The Templeton Bribe

So you’re an organization whose mission is to blur the lines between faith and science, and you have huge wads of cash to do this.  What’s the best strategy?

Well, if you’re smart, you find a bunch of journalists who are not averse to being bribed to write articles consonant with your mission, give them a lot of money to attend “seminars” on reconciling faith and science (you also give a nice emolument to the speakers), enlist a spiffy British university to house these journalists, on whom you bestow the fancy title of “fellows,” cover all their expenses (including housing) to go to the UK for a couple of months, and even give them a “book allowance.”  What could be more congenial to an overworked journalist than a chance to play British scholar, punting along the lovely Cam or enjoying a nice pint in a quant pub, all the while chewing over the wisdom of luminaries like John Polkinghorne and  John Haught, and pondering the mysteries of a fine-tuned universe and the inevitable evolution of humans?

And the best part is this: forever after, those journalists are in your camp.  Not only can you use their names in your advertising, but you’ve conditioned them, in Pavlovian fashion, to think that great rewards come to those who favor the accommodation of science and faith. They’ll do your job for you!

The John Templeton Foundation may be misguided, but it’s not stupid.  The Templeton-Cambridge Journalism Fellowships in Science and Religion pay senior and mid-career journalists $15,000 (plus all the perks above) to come to Cambridge University for two months, listen to other people talk about science and religion, study a religion/science topic of their own devising, and then write a nifty paper that they can publish, so getting even more money. What a perk! Imagine sitting in a medieval library, pondering the Great Questions. And you get to be called a fellow! And write a term paper! Isn’t that better than cranking out hack pieces for people who’d rather be watching American Idol?  Sure, you have to apply, and write an application essay stating how you intend to relate science and religion, but, hey, it’s only 1500 words, and once you’re in, you’re golden.  You may even get to be on the advisory board, and have a chance to come back to the trough.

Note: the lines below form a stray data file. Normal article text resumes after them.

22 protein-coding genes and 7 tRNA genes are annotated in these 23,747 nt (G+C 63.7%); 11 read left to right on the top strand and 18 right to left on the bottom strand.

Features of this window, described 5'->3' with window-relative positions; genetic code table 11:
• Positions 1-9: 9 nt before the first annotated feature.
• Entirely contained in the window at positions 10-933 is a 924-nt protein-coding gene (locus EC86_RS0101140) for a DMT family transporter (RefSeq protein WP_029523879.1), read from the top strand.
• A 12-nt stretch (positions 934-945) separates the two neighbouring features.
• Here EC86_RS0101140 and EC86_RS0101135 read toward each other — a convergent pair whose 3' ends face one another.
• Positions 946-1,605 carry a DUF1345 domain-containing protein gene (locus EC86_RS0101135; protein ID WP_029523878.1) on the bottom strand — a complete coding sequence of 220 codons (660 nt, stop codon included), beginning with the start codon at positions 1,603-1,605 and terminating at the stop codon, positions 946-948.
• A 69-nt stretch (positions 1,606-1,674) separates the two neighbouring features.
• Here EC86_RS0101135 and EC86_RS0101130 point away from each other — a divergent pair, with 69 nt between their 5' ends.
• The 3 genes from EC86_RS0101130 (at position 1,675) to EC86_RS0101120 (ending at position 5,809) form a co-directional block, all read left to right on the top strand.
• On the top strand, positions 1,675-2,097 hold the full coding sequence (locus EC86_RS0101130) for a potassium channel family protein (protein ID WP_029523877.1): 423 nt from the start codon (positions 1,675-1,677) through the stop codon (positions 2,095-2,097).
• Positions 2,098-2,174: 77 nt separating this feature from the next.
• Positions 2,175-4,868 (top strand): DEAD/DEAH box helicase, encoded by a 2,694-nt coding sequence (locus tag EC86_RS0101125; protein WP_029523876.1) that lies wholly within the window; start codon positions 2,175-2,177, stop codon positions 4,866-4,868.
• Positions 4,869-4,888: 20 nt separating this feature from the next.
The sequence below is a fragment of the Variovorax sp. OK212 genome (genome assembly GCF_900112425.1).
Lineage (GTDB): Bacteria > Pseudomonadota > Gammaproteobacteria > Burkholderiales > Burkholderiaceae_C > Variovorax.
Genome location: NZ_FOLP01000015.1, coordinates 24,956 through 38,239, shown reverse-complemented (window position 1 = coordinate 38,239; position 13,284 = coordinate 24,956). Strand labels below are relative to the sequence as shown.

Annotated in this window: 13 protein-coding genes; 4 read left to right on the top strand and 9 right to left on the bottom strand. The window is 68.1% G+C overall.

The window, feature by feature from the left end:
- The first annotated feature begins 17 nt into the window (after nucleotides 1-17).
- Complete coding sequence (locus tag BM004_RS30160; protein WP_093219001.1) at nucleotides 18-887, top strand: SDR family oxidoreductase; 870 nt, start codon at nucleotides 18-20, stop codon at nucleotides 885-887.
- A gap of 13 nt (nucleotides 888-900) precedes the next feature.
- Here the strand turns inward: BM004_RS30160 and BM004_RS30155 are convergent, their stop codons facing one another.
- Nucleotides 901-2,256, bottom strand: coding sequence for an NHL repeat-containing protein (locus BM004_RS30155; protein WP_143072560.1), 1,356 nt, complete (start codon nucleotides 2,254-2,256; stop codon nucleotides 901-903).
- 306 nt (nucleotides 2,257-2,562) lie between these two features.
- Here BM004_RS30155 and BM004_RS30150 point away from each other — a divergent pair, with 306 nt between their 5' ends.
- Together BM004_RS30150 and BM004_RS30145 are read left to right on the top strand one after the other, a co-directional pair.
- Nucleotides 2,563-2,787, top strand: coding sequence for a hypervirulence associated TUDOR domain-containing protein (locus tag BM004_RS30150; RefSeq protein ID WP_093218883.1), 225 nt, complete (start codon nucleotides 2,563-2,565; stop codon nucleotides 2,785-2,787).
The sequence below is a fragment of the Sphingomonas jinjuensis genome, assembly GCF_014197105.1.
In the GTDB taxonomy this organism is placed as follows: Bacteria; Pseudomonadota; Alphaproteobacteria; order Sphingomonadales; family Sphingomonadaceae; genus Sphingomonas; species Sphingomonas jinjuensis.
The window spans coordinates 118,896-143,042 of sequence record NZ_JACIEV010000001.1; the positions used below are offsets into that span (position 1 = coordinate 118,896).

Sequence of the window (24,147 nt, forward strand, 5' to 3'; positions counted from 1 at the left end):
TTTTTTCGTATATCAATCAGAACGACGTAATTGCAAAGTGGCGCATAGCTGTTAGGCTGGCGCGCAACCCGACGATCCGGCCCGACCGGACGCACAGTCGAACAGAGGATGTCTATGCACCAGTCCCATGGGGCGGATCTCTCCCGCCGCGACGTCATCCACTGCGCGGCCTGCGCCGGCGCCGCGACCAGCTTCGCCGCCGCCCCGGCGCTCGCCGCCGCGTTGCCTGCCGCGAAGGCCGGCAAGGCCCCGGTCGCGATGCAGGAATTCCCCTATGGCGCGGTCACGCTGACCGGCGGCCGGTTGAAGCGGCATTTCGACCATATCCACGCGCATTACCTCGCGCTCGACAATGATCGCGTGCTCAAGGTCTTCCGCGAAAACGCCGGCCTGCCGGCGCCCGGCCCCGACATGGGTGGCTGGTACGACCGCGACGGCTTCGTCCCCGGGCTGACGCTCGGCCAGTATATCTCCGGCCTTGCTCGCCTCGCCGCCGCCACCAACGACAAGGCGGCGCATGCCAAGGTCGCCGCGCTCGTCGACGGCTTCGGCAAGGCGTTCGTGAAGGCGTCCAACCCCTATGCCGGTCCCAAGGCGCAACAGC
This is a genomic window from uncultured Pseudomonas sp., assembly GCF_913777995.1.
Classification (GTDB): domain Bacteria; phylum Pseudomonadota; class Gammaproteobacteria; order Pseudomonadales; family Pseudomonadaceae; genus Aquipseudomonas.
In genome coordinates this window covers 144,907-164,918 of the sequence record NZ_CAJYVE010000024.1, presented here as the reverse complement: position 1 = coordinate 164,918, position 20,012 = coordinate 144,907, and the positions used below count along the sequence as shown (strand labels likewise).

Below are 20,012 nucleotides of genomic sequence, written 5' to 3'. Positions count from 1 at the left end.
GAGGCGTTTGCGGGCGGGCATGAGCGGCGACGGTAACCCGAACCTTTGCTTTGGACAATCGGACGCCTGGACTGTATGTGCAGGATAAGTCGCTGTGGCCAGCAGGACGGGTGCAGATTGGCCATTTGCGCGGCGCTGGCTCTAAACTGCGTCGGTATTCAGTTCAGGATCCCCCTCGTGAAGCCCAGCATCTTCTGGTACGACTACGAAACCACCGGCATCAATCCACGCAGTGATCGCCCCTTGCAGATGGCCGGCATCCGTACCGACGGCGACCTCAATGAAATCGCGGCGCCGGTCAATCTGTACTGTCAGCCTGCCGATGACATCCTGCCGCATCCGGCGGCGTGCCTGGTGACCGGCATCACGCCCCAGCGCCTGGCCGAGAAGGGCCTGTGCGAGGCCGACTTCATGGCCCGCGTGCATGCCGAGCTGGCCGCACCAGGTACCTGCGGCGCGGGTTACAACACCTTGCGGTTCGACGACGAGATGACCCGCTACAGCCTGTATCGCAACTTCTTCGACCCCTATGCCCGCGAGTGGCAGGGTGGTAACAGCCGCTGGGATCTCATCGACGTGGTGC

As I said, The Templeton Foundation is smart—or rather wily.  They realize that few people, especially underpaid journalists and overworked academics, are immune to the temptation of dosh, and once those people get hooked on the promise of money and prestige, they forever have a stall in the Templeton stable. And, in the hopes of future Templeton funding,  perhaps they’ll continue to write pieces congenial to the Foundation’s mission.

The Temple Foundation is wily, but they’re not exactly honest.  Look at this:

After decades during which leading voices from science and religion viewed each other with suspicion and little sense of how the two areas might relate, recent years have brought an active pursuit of understanding how science may deepen theological awareness, for example, or how religious traditions might illuminate the scientific realm.  Fellowship organizers note that rigorous journalistic examination of the region where science and theology overlap – as well as understanding the reasoning of many who assert the two disciplines are without common ground – can effectively promote a deeper understanding of the emerging dialogue.

Now if you’re interested in seeing how science and religion “illuminate” one another, what’s the first thing you think of?  How about this:  is there any empirical truth in the claims of faith? After all, if you’re trying to “reconcile” two areas of thought, and look at their interactions, surely you’d be interested if there’s any empirical truth in them.  After all, why “reconcile” two areas if one of them might be only baseless superstition?  Is the evidence for God as strong as it is for evolution? Does the “fine-tuning” of physical constants prove Jesus?  Was the evolution of humans inevitable, thereby showing that we were part of God’s plan?

It’s not that there’s nothing to say about this.  After all, one of the speakers in the Fellows’ symposia is Simon Conway Morris, who has written a popular-science book claiming that biology proves that the evolution of human-like creatures was inevitable.  It’s just that the Templeton Foundation doesn’t want to promote, or have its Fellows write about, the other side, the Dark Side that feels that no reconciliation is possible between science and faith.  John Horgan, who was once a Journalism Fellow, talks about his experience: